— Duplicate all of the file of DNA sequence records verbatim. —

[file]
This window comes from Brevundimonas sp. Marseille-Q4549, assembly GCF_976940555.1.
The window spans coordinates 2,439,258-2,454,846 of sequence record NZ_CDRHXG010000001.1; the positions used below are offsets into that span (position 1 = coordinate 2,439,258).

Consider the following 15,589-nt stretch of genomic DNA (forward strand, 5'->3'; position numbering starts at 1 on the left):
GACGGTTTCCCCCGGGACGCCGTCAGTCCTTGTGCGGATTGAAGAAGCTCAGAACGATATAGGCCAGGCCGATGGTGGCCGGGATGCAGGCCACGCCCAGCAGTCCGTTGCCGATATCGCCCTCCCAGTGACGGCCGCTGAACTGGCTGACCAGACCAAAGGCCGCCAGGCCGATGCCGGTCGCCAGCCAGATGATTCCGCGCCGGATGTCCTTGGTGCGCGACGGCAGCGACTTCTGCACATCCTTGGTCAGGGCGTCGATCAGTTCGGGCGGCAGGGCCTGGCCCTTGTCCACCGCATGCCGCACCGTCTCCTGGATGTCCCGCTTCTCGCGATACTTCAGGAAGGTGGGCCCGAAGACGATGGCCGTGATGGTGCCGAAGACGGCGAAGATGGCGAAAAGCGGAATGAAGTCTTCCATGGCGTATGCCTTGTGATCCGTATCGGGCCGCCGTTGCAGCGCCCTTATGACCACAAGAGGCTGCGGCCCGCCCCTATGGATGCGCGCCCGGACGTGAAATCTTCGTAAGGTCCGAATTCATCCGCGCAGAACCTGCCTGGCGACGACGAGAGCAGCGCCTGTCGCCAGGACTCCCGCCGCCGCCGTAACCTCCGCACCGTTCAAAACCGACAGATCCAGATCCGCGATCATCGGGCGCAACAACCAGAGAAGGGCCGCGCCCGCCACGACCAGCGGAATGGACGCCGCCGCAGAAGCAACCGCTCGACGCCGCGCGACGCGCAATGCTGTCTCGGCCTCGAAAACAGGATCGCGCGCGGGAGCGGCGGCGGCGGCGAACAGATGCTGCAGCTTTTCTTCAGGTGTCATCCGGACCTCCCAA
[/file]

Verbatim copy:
This window comes from Brevundimonas sp. Marseille-Q4549, assembly GCF_976940555.1.
The window spans coordinates 2,439,258-2,454,846 of sequence record NZ_CDRHXG010000001.1; the positions used below are offsets into that span (position 1 = coordinate 2,439,258).

Consider the following 15,589-nt stretch of genomic DNA (forward strand, 5'->3'; position numbering starts at 1 on the left):
GACGGTTTCCCCCGGGACGCCGTCAGTCCTTGTGCGGATTGAAGAAGCTCAGAACGATATAGGCCAGGCCGATGGTGGCCGGGATGCAGGCCACGCCCAGCAGTCCGTTGCCGATATCGCCCTCCCAGTGACGGCCGCTGAACTGGCTGACCAGACCAAAGGCCGCCAGGCCGATGCCGGTCGCCAGCCAGATGATTCCGCGCCGGATGTCCTTGGTGCGCGACGGCAGCGACTTCTGCACATCCTTGGTCAGGGCGTCGATCAGTTCGGGCGGCAGGGCCTGGCCCTTGTCCACCGCATGCCGCACCGTCTCCTGGATGTCCCGCTTCTCGCGATACTTCAGGAAGGTGGGCCCGAAGACGATGGCCGTGATGGTGCCGAAGACGGCGAAGATGGCGAAAAGCGGAATGAAGTCTTCCATGGCGTATGCCTTGTGATCCGTATCGGGCCGCCGTTGCAGCGCCCTTATGACCACAAGAGGCTGCGGCCCGCCCCTATGGATGCGCGCCCGGACGTGAAATCTTCGTAAGGTCCGAATTCATCCGCGCAGAACCTGCCTGGCGACGACGAGAGCAGCGCCTGTCGCCAGGACTCCCGCCGCCGCCGTAACCTCCGCACCGTTCAAAACCGACAGATCCAGATCCGCGATCATCGGGCGCAACAACCAGAGAAGGGCCGCGCCCGCCACGACCAGCGGAATGGACGCCGCCGCAGAAGCAACCGCTCGACGCCGCGCGACGCGCAATGCTGTCTCGGCCTCGAAAACAGGATCGCGCGCGGGAGCGGCGGCGGCGGCGAACAGATGCTGCAGCTTTTCTTCAGGTGTCATCCGGACCTCCCAA